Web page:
My fourth crash!
During the two years I spent in VF-14, we went on six carrier cruises. Two were extended tours in the Mediterranean Sea with the Sixth Fleet. But several cruises were Atlantic Fleet Exercises (LANTFLEX) usually held in Caribbean waters. It was on one of those short cruises that we were flying off the light carrier “U.S.S Saipan” (CVL-48), considerably smaller than full-size CV carriers. The CVLs had less landing area, fewer arresting wires, but just as many barriers.
The barriers—there were three sets of them—were heavy cables that were suspended above the deck on supports that lifted from the sides of the deck to stop planes that missed arresting wires. Once an aircraft had safely been stopped by an arresting wire, the barrier cables were dropped to allow the plane to taxi to the forward deck parking area.
On Aug. 16, 1951, I had just come back from my second flight of the day in F4U-5 #121818. I made a normal carrier approach and landing, caught the #3 arresting wire, and watched the barriers in front of me drop, allowing me to taxi forward.
Following normal procedure, I allowed the arresting wire to pull me back so a deckhand could release the hook. Now it was up to me to quickly get ahead of the barrier locations so the barriers could be raised behind me, and the next plane would have a “clear deck.” It was a matter of pride to make a snappy taxi forward to the parking area, since we tried to land a plane every 30 seconds or less. I raised the hook lever, hit the wing-folding control, and, following the plane director’s hand signals, pushed the throttle forward briskly to get moving as the wings folded upward.
As I rolled over the barriers, I cut the throttle and started applying brakes so as not to plow into the aircraft parked ahead. The plane director signaled me to slow down, and I tried, but the plane just kept moving forward as if I had no brakes! Putting more and more pressure on the brake pedals until I was practically standing on them, and with the throttle completely off, I continued moving forward, as if I were on ice! The plane slowed down as I skidded forward, but didn’t stop until the still-turning prop chewed off the sheet-metal tail cone of the Corsair parked in front of me!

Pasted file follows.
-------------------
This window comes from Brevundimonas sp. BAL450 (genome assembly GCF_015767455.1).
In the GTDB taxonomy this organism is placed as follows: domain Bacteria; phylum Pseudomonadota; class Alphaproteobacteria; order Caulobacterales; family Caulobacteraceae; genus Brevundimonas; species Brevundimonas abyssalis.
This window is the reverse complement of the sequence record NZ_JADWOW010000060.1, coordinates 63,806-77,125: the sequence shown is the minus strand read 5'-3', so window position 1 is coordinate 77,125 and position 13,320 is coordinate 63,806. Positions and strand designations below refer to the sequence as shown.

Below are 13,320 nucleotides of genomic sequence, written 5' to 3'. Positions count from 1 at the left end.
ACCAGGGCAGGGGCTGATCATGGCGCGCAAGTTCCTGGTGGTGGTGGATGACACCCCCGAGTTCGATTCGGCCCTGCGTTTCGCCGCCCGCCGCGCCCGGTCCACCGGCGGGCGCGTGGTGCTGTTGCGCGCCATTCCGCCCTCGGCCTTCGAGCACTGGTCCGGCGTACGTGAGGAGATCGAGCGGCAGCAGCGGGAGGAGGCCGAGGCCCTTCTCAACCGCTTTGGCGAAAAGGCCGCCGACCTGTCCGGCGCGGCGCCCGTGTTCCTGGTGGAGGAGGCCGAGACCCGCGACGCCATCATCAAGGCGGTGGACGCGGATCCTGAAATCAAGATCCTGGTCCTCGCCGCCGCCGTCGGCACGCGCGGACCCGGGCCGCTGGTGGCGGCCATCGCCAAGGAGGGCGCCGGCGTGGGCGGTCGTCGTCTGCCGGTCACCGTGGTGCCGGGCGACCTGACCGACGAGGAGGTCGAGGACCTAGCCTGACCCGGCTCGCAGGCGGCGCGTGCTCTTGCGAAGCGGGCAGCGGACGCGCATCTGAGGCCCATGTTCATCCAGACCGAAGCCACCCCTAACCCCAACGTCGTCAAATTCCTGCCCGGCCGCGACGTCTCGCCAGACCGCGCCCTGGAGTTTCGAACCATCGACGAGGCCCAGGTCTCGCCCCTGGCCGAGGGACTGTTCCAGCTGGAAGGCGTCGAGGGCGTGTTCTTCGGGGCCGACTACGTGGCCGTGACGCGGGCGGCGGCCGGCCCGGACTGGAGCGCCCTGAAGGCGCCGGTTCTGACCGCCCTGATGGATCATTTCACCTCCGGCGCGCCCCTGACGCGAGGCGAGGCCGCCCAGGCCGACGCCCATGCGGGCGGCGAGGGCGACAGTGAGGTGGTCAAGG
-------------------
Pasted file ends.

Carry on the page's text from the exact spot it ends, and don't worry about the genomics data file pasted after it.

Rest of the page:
The propeller wasn’t damaged. The Corsair ahead of me needed a new tail cone fairing and white tail navigation light before it flew again. Other than another blow to my pride, I wasn’t hurt, but puzzled. Had my brakes failed?
No! Inspection showed the brakes were fine. But while our flight had been out on patrol, the ship had gone through a rainstorm and the deck was wet. The rain water, mixed with the typical oil and gas on the deck, made the deck very slippery, so my Corsair had hydroplaned with the brakes locked! Had I been informed that the deck was slippery, I would’ve advanced across the barriers more cautiously.
Actually, the damage to the plane ahead was so minor that an accident report wasn’t even written. But if I didn’t count this as an accident, downing another Corsair, I wouldn’t have had a total of FIVE Corsair accidents, making me an enemy ace! The fifth accident? That’s coming up soon in a “True Tales from the Fred Baron” story.
Fred Blechman’s two flying books, “Bent Wings—F4U Corsair Action & Accidents: True Tales of Trial & Terror!” and “Flying With the Fred Baron,” are available at [http://www.amazon.com].